Students, faculty and members of the Galveston arts community recently took advantage of a rare opportunity to go inside the top floor of UTMB’s Ashbel Smith Building, known as “Old Red,” on the Galveston Campus for the “Drop in and Draw Bones: The Art of Anatomy” event. More than 90 visitors filled the third floor space, which had tables displaying real human specimens including skulls, a spinal cord, hand, foot and leg bones.
“It’s incredible that we have some of Dr. William Keiller, UTMB’s first anatomy professor’s, hand-painted specimens,” said Paula Summerly, PhD, a research project manager with the John P. McGovern Academy of Oslerian Medicine. “I have photographed and created an inventory of his drawings—part of UTMB’s unique medical heritage collection of about 2,000 specimens.”
Event attendees had the opportunity to let their artistic skills flow as they studied and drew the historical, anatomical and pathological specimens on display. Huy Nong, a first-year UTMB medical student, was fascinated by the bone collection and history of Old Red, which is the oldest medical school building in Texas.
“It’s very interesting to think that students learned anatomy here and did their dissections of human cadavers,” said Nong. “I think it’s a completely different experience than what we have today in anatomy.”
Nong and his friend Lillian Chen became interested in the event after seeing posters and advertising around campus. Chen, also a first-year medical student, said drawing bones can be fun and educational.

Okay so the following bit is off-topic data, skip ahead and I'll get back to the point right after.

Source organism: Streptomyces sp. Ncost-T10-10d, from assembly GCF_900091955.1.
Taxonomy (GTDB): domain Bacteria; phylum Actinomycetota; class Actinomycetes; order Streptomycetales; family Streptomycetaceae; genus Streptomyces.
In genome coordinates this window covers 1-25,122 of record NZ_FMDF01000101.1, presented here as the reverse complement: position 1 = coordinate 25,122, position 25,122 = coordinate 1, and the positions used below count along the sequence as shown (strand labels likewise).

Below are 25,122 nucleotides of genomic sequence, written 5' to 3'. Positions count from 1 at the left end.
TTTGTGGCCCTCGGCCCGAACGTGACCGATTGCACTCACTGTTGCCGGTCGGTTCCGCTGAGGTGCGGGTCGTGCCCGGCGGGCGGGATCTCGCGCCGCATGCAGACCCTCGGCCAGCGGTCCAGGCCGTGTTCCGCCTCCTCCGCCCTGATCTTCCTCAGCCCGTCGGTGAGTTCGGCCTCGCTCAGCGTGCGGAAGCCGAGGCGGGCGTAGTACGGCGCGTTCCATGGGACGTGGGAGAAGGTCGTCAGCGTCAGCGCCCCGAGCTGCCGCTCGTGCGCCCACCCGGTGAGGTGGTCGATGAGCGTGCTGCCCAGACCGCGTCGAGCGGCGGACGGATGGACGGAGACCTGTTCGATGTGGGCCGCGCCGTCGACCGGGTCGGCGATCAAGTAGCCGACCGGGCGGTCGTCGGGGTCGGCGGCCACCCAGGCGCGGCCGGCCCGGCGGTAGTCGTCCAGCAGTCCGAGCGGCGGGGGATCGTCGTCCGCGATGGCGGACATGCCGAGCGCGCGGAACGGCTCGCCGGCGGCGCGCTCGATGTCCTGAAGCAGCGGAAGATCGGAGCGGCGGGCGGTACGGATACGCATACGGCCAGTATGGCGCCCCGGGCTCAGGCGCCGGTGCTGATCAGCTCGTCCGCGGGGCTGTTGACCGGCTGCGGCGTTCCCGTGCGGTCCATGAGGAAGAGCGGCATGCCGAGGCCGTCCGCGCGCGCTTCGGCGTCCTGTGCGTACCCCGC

“We get to better appreciate the anatomical features by drawing,” said Chen. “Most of the time, we’re in dissection classes and concerned about broad-level aspects. During this event, we were able to focus on the minute details like spine curvatures and appreciate them more.”
Lisa Cain, PhD, is director of the UTMB Medical School Enrichment Program and an associate professor in the Department of Neuroscience and Cell Biology. She teaches gross anatomy and also paints in her spare time. Cain believes drawing helps medical students to reinforce their knowledge of anatomy.
“Looking at art will increase your ability to view in detail,” she said. “It slows down your process of observation and makes you look at the subtle images that are associated with art and the human body.”
Dr. José Barral, PhD, University of Texas Distinguished Teaching Professor, also works in Neuroscience and Cell Biology and teaches gross anatomy. He encouraged students at the event to spend more time drawing and exploring their artistic talents.
“I think it will help students to advance their knowledge,” said Barral. “When you’re concentrating, drawing and looking at the intricate details of a muscle or bone, you have more of a tendency to retain what you’ve seen.”
This first drop-in-and-draw event at Old Red was a partnership of the Galveston Arts Center, the Old Red Medical Museum Task Force and the John P. McGovern Academy of Oslerian Medicine. Organizers hope the event brings more attention to the history of Old Red and UTMB’s historical medical heritage collections.